COVID-19 vaccines spur weaker immune response to Delta variant, study finds

Currently available vaccines my elicit a weaker immune response to the Delta variant of COVID-19, according to a new study. File photo by John Angelillo/UPI
1 of 3 | Currently available vaccines my elicit a weaker immune response to the Delta variant of COVID-19, according to a new study. File photo by John Angelillo/UPI | License Photo

Dec. 2 (UPI) -- Currently available COVID-19 vaccines are less effective against the Delta variant of the virus, still the most common strain in the United States, a study published Thursday by the journal PLOS Pathogens found.

The Delta strain has seven genetic mutations in the virus' spike protein, which is targeted by the vaccines from AstraZeneca, which is being used in Europe, as well as Johnson & Johnson, Moderna and Pfizer-BioNTech, which are available in the United States.


These mutations are sufficient to reduce the effectiveness of both the AstraZeneca and Pfizer-BioNTech vaccines by up to five times compared with other strains of the virus, the data showed.

In comparison, the newly emerging Omicron variant has 32 genetic mutations to the spike protein, experts say.

"There is concern that Omicron will be even less susceptible to [the vaccines] than Delta based on the genetic signal," study co-author Emma Thomson told UPI in an email.


"However, the same experiments in this study need to be repeated for Omicron to confirm these initial genetic findings," said Thomson, a professor at the University of Glasgow's Center for Virus Research in Scotland.

She and her team are already beginning this process with samples of the new variant, she said.

The current COVID-19 vaccines are effective in protecting against severe illness from the virus, thus reducing the risk for hospitalization and death in those who are fully vaccinated, research suggests.

However, as the recent concern surrounding Omicron highlights, the emergence of new variants may diminish their efficacy, according to experts.

The Delta variant, which has been the predominant one in the United States since the spring, has already caused a slight reduction in the effectiveness of the vaccines used here, based on data from the Centers for Disease Control and Prevention.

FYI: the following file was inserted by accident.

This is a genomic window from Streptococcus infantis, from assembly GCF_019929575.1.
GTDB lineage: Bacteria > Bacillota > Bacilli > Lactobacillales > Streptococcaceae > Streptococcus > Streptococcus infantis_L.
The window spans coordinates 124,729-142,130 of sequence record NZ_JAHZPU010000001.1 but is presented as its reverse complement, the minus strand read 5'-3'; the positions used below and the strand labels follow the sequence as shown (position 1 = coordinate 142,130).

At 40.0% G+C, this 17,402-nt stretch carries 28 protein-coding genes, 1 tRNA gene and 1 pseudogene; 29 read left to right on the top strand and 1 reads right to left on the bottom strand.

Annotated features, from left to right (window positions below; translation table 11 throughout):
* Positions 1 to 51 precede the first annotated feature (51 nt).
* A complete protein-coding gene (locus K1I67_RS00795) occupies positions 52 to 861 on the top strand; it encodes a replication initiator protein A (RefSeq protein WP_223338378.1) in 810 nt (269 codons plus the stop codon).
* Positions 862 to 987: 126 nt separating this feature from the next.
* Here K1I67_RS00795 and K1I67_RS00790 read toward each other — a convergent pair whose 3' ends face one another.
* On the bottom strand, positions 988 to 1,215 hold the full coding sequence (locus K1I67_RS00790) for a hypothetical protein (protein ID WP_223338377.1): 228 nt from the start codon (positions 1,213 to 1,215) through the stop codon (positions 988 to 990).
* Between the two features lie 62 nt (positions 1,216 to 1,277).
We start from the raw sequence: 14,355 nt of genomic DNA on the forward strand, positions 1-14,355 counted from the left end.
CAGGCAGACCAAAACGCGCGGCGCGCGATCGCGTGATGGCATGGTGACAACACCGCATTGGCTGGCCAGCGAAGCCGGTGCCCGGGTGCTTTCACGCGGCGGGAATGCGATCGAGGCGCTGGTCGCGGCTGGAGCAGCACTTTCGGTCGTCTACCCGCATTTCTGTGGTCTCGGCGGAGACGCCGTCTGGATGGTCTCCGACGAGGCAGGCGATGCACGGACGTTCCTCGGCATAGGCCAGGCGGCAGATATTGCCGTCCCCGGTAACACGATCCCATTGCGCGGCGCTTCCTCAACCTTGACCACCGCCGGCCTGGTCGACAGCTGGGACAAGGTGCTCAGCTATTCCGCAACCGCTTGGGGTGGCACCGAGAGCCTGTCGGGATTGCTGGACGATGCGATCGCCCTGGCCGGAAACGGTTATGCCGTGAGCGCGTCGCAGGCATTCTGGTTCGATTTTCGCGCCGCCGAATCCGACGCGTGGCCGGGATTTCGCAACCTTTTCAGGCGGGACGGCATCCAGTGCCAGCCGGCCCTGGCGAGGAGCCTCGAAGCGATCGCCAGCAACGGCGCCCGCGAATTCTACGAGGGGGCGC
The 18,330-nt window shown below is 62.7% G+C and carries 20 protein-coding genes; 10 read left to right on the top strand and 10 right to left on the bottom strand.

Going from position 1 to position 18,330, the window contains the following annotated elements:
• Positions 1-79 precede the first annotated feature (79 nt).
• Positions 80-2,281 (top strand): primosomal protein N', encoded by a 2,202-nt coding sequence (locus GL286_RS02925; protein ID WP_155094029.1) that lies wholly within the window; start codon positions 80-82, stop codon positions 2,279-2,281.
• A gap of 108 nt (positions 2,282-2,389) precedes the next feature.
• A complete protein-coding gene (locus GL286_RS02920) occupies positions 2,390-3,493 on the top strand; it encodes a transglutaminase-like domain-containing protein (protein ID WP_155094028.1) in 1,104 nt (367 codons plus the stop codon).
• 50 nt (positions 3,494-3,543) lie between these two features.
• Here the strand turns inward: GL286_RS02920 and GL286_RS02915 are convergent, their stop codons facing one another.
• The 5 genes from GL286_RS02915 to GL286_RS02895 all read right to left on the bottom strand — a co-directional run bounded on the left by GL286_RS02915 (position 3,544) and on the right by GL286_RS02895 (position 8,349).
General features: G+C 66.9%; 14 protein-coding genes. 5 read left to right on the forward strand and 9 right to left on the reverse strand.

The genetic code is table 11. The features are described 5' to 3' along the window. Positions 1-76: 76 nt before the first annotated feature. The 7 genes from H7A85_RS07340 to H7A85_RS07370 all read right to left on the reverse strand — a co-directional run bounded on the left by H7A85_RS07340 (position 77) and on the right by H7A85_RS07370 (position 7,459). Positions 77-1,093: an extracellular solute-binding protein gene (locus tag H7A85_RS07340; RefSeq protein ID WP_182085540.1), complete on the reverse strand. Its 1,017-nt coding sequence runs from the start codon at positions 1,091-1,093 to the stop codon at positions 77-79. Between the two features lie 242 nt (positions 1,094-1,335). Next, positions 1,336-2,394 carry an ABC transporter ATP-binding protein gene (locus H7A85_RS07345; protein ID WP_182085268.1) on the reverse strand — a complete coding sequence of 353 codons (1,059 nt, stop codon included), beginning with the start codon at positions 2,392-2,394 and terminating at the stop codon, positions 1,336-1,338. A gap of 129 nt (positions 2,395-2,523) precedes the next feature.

This is because genetic mutations behind these new variants effectively change the shape of the COVID-19 spike protein, which limits the ability of antibodies, or proteins created by the immune system to fight off viruses, from recognizing them, Thomson and her colleagues said.

Vaccines are designed to boost production of antibodies against the virus but if the antibodies cannot recognize new variants, they will be less effective.


For this study, the researchers analyzed serum samples collected from healthy people who had received either the Pfizer-BioNTech or AstraZeneca COVID-19 vaccines.

Among the study participants, 156 had received two doses of one of the vaccines and 50 people had received one dose, the researchers said.

The researchers used models of three different variants of COVID-19: Alpha, which emerged in England in September 2020; Beta, which was first identified in South Africa a month later; and Delta, first detected in India earlier this year.

They exposed the three variants to blood samples collected from vaccinated participants to see how the virus responded to the antibodies in the blood.

Both vaccines protected against all three COVID-19 variants but were less effective with Beta and Delta, the researchers said.

The Delta variant reduced the immune response in Pfizer-BioNTech vaccines four-fold, the data showed.

Among those vaccinated with the AstraZeneca shot, there was a five-fold decline in immune response against the Delta variant.

"The main finding here is that the Delta variant is less susceptible to ... antibodies from people who have been vaccinated, [though] we know from other studies that the vaccines are still working to prevent severe illness and death," Thomson said.


The study "tells us that the virus is capable of gradually escaping from our immune response over time and is a warning signal that new variants may emerge in future that could require us to update our vaccines, like we do for influenza every year," she said.

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